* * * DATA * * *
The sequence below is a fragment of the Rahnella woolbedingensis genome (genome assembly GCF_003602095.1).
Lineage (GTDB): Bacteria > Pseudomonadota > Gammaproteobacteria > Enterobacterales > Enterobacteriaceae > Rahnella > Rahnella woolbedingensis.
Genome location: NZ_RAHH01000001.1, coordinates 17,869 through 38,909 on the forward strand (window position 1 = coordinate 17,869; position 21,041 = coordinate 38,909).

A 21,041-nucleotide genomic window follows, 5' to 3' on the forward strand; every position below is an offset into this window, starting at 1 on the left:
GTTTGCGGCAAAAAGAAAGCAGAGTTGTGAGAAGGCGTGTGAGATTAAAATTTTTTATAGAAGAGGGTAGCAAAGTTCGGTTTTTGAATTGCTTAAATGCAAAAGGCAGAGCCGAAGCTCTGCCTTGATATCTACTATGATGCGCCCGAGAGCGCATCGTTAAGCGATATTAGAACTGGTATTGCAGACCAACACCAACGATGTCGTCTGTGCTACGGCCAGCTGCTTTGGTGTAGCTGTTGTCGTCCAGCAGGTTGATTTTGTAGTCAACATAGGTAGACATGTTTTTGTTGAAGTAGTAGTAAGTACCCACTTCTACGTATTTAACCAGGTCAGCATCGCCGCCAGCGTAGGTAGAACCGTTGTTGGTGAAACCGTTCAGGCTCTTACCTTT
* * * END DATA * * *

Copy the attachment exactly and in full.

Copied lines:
The sequence below is a fragment of the Rahnella woolbedingensis genome (genome assembly GCF_003602095.1).
Lineage (GTDB): Bacteria > Pseudomonadota > Gammaproteobacteria > Enterobacterales > Enterobacteriaceae > Rahnella > Rahnella woolbedingensis.
Genome location: NZ_RAHH01000001.1, coordinates 17,869 through 38,909 on the forward strand (window position 1 = coordinate 17,869; position 21,041 = coordinate 38,909).

A 21,041-nucleotide genomic window follows, 5' to 3' on the forward strand; every position below is an offset into this window, starting at 1 on the left:
GTTTGCGGCAAAAAGAAAGCAGAGTTGTGAGAAGGCGTGTGAGATTAAAATTTTTTATAGAAGAGGGTAGCAAAGTTCGGTTTTTGAATTGCTTAAATGCAAAAGGCAGAGCCGAAGCTCTGCCTTGATATCTACTATGATGCGCCCGAGAGCGCATCGTTAAGCGATATTAGAACTGGTATTGCAGACCAACACCAACGATGTCGTCTGTGCTACGGCCAGCTGCTTTGGTGTAGCTGTTGTCGTCCAGCAGGTTGATTTTGTAGTCAACATAGGTAGACATGTTTTTGTTGAAGTAGTAGTAAGTACCCACTTCTACGTATTTAACCAGGTCAGCATCGCCGCCAGCGTAGGTAGAACCGTTGTTGGTGAAACCGTTCAGGCTCTTACCTTT